Research at the Rehabilitation Clinical Trials Center

Research at the RCTC focuses on improving the lives of patients with chronic lung diseases. We have particular expertise in the physiological mechanisms limiting exercise and physical activity and how these contribute to morbidity, mortality and quality of life. In particular, we specialize in phase 2a clinical trials to identify drugs, devices and therapies to benefit physical function in patients with COPD, asthma and pulmonary hypertension.


General Enquiries: (310) 222-8200 


Open Trials 

Last Updated April 9th, 2022


The Effect of Dupilumab on Exercise Capacity in Patients with Moderate to Severe Asthma identifier NCT04203797

This study aims to demonstrate that dupilumab treatment improves exercise capacity in patients with moderate-to-severe asthma. 

Additional information is available on this study flyer, or please contact us to enroll.

Watch this video to learn more.


Rehabilitation Clinical Trials Center Research Participant Registry

Sign up for our participant registry, and we will contact you about current or future clinical trials for which you might qualify. Registry enrollment requires a 1 hour visit to our clinic, a medical history and a breathing test. The registry enrolls participants with a history of smoking, with or without a diagnosis of COPD, as well as a limited number of individuals who have never smoked (healthy controls). Please contact us to enroll.


The Immunologic, Metabolic and Extracellular Vesicle Response to Exercise in COPD

This study aims to determine the effects on metabolism and immunity of single actute bout of exercise and of completing a pulmonary rehabilitation program in COPD patients compared with age-matched controls. Exercise capacity, muscle mass, muscle strength and power, resting metabolic rate and fatty acid oxidation will also be measured.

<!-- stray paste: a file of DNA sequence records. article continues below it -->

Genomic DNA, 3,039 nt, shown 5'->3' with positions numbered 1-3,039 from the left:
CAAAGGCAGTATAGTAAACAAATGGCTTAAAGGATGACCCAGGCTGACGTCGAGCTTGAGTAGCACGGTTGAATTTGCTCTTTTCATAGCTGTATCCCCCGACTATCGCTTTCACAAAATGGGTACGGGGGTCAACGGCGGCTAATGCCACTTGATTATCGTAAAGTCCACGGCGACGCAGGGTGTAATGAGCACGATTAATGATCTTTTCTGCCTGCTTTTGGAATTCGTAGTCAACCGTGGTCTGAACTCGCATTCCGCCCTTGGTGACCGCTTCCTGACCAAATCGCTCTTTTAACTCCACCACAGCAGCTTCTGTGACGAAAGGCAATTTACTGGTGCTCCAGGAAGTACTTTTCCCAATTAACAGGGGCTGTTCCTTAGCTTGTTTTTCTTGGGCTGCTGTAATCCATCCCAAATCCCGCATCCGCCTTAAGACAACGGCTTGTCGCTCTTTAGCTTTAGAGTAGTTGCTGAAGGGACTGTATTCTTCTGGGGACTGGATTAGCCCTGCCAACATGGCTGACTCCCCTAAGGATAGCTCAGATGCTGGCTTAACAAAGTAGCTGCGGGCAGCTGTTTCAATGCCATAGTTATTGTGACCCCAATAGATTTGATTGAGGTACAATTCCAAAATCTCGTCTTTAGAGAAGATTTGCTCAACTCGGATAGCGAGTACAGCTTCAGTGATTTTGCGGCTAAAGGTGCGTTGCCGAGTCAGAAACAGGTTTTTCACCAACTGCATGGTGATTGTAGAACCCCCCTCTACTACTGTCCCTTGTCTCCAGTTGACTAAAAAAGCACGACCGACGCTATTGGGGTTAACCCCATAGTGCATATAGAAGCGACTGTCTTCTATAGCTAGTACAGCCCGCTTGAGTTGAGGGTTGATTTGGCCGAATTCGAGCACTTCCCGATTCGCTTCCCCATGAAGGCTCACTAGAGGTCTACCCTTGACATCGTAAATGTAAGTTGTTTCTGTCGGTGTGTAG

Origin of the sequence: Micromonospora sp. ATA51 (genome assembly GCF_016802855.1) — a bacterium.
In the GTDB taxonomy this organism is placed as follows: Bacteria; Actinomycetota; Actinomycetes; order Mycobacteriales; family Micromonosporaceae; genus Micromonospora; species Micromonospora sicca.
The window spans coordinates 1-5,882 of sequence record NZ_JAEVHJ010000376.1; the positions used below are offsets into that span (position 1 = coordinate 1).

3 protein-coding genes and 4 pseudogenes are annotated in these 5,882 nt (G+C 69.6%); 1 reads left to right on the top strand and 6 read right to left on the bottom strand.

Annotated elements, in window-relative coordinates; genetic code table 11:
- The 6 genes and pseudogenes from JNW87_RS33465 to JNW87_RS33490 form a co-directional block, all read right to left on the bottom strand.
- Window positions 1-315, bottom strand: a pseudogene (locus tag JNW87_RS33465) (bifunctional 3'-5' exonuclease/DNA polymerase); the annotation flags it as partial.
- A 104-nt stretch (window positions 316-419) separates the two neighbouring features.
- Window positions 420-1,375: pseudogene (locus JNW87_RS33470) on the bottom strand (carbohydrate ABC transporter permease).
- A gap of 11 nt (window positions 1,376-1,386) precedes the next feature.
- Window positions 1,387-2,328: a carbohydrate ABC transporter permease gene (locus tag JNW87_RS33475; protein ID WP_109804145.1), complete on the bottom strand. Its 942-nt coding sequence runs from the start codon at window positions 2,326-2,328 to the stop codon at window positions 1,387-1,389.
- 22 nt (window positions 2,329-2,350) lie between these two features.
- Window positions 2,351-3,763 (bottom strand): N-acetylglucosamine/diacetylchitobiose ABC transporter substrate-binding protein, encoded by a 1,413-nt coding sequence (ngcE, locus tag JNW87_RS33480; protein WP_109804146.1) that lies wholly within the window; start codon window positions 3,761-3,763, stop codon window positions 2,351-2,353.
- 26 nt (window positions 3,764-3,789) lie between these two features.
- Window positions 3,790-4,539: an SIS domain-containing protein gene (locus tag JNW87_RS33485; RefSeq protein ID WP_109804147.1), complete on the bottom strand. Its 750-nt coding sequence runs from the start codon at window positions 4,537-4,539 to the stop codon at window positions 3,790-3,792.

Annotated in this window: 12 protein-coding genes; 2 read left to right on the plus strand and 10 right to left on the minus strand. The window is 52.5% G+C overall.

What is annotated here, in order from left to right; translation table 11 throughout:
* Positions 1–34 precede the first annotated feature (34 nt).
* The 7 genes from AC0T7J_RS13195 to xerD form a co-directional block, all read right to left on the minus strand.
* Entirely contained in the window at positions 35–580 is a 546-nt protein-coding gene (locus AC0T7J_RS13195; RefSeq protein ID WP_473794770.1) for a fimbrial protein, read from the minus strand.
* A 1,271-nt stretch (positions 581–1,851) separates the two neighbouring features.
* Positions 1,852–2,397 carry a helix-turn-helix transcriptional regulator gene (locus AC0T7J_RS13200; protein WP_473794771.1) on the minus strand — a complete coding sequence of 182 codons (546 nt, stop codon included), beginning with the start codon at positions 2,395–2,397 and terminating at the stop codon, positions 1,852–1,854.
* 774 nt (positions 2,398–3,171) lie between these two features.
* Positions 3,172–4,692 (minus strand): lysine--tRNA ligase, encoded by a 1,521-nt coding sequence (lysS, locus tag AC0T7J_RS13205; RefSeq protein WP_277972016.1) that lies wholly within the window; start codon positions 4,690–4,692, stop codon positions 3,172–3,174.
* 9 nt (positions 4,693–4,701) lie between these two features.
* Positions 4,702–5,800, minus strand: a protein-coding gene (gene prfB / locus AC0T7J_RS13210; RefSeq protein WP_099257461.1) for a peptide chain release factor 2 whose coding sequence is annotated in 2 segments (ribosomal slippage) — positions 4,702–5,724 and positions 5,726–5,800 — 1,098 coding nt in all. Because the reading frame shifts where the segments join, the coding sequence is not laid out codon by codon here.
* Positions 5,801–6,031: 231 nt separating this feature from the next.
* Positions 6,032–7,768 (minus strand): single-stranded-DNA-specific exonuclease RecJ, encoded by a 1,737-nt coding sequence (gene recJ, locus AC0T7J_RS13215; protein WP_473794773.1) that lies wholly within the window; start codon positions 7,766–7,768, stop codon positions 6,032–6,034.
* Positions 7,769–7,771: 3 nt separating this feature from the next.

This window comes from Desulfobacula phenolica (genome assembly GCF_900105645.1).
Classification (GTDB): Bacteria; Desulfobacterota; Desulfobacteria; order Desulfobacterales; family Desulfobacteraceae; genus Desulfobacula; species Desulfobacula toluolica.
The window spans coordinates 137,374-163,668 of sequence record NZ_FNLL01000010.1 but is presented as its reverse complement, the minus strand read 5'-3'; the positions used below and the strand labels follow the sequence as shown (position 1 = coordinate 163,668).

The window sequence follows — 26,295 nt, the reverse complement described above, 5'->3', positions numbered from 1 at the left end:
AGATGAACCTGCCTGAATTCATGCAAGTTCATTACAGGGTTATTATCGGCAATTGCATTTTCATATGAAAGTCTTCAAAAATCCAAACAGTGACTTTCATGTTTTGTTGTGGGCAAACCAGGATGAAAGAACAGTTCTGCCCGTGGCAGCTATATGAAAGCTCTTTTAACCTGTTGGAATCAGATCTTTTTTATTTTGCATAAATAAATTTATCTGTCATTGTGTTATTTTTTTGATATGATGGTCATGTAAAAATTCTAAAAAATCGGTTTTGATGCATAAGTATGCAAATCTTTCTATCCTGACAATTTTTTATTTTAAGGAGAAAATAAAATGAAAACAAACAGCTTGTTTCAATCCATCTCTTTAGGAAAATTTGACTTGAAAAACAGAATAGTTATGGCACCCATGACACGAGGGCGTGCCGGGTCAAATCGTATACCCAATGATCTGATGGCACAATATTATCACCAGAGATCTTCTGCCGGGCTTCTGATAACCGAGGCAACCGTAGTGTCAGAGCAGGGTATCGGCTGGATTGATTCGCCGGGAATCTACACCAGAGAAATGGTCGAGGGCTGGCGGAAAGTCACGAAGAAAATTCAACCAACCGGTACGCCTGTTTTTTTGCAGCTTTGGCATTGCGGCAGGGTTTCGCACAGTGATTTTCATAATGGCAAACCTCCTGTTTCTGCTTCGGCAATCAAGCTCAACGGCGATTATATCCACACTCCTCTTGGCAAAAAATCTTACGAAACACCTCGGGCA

Supported by the NIH REACT Center for rehabiliation research: 

And the Tobacco Related Disease Research Program:


Long-Haul COVID (PASC) Rehabilitation and Recovery Research Program

This study aims to identify whether the symptoms and immune system function associated with "long-haul" COVID (the post-acute sequelae of COVID, or PASC) can be improved by exercise training. Individuals who tested postive for COVID and continue to have symptoms 12-weeks or more after the initial infection are eligable. Participants will be enrolled in a 10-week personalized and supervised exercise training program. Parts of the study may be conducted via videoconference, for those suffering from extreme fatigue.

Supported by the Pulmonary Education and Research Foundation:


The Genetic Epidemiology of Chronic Obstructive Pulmonary Disease (COPDGene) identifier NCT00608764

External Link:

This nationwide multicenter study aims to identify the genetics behind why some smokers get COPD and other do not. The study is still open to enrollment, but only of participants who have never smoked.